GOLF MANOR, Ohio — Arin Gentry didn’t have many books by Black authors when she was growing up. She had even fewer that were happy stories, fewer still that reflected the lives of people she knew.
“If I did read something by Black authors or just about Black life, it was usually always about the Civil Rights movement or slavery,” she said Friday. “Nothing ever that was really positive or shared Black stories that were in a positive manner.”
Now, sitting in her son’s bedroom, she's stacked up more than 600 children’s books from Black authors writing about Black characters like the ones she missed as a child. They’re all from community donations to her Black Literature Book Drive, which gives Black students books that represent them in ways that are positive and true-to-life.
“I just think it’s so important when we are thinking about developing young people and their minds and just building them up and building confidence in them,” Gentry said.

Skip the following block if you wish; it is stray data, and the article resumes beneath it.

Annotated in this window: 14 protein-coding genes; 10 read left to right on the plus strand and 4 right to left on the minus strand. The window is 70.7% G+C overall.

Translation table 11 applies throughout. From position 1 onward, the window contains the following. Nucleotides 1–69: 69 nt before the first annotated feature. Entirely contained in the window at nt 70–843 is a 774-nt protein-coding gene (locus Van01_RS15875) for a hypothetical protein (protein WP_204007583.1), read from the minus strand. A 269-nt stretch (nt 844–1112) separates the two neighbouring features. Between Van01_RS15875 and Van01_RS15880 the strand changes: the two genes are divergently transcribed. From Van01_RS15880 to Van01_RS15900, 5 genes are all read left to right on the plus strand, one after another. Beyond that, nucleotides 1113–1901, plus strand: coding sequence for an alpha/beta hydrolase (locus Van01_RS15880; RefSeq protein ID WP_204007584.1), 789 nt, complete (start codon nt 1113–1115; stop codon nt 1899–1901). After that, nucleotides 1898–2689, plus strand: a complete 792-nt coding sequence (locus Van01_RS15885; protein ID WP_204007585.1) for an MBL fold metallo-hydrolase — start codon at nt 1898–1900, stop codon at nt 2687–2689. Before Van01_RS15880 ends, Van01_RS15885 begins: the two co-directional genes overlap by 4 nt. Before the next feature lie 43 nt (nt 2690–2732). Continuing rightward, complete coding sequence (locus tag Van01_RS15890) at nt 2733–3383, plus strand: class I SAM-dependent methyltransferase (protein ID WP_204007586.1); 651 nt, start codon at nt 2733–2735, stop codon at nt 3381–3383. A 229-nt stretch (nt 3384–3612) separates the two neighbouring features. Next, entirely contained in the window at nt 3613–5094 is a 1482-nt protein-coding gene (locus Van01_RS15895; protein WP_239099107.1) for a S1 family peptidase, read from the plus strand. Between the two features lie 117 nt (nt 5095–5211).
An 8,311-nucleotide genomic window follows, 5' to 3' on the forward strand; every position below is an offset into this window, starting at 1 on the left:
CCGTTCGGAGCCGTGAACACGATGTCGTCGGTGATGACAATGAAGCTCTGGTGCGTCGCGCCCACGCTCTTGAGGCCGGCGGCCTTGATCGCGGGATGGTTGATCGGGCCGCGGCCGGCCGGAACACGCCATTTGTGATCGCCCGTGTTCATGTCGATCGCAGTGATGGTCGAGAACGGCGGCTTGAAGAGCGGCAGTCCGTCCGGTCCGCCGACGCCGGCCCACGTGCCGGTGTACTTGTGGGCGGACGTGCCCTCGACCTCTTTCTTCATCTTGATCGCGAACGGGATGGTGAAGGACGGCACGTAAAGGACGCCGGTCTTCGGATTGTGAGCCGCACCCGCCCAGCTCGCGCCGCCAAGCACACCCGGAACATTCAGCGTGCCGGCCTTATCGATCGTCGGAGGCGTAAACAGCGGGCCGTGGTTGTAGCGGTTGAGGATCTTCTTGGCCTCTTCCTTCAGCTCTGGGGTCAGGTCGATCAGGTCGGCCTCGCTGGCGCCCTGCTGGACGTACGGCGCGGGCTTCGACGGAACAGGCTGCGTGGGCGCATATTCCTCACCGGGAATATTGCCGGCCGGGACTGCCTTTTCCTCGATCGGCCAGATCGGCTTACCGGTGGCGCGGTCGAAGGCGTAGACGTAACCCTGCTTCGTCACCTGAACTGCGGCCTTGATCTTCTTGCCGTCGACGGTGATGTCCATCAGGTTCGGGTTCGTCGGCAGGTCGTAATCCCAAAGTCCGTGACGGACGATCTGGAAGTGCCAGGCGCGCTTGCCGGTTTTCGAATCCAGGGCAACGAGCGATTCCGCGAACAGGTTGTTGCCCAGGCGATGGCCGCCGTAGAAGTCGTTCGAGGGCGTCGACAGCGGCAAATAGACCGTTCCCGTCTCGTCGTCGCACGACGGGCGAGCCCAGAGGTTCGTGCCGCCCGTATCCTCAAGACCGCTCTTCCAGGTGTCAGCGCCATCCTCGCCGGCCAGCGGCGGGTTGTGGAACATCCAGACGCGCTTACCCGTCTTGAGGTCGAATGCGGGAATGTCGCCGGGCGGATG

So far, her 2021 fundraiser has raised nearly $8,000 — four times what she collected last summer. She uses the money to donate books to local CPS teachers and nonprofit organizations that work with children.
Olivia McKinney, who teaches juniors at Withrow University High School, used some of the books from the last drive in her English curriculum.
“If students continue to see Black people in the same representations, what are the consequences of that?” McKinney asked. “Black people, we are not a monolith. We are not just slavery, struggle and deficits. There is so much more to being a Black person.”
Gentry agrees, and she’s hoping this time around she can raise more money, purchase even more books and distribute them this spring. The last part might be tricky, given the ongoing pandemic. If anyone in the community has an idea, she said, she’d love to hear it.
The drive ends March 14. Anyone wishing to donate can do so here.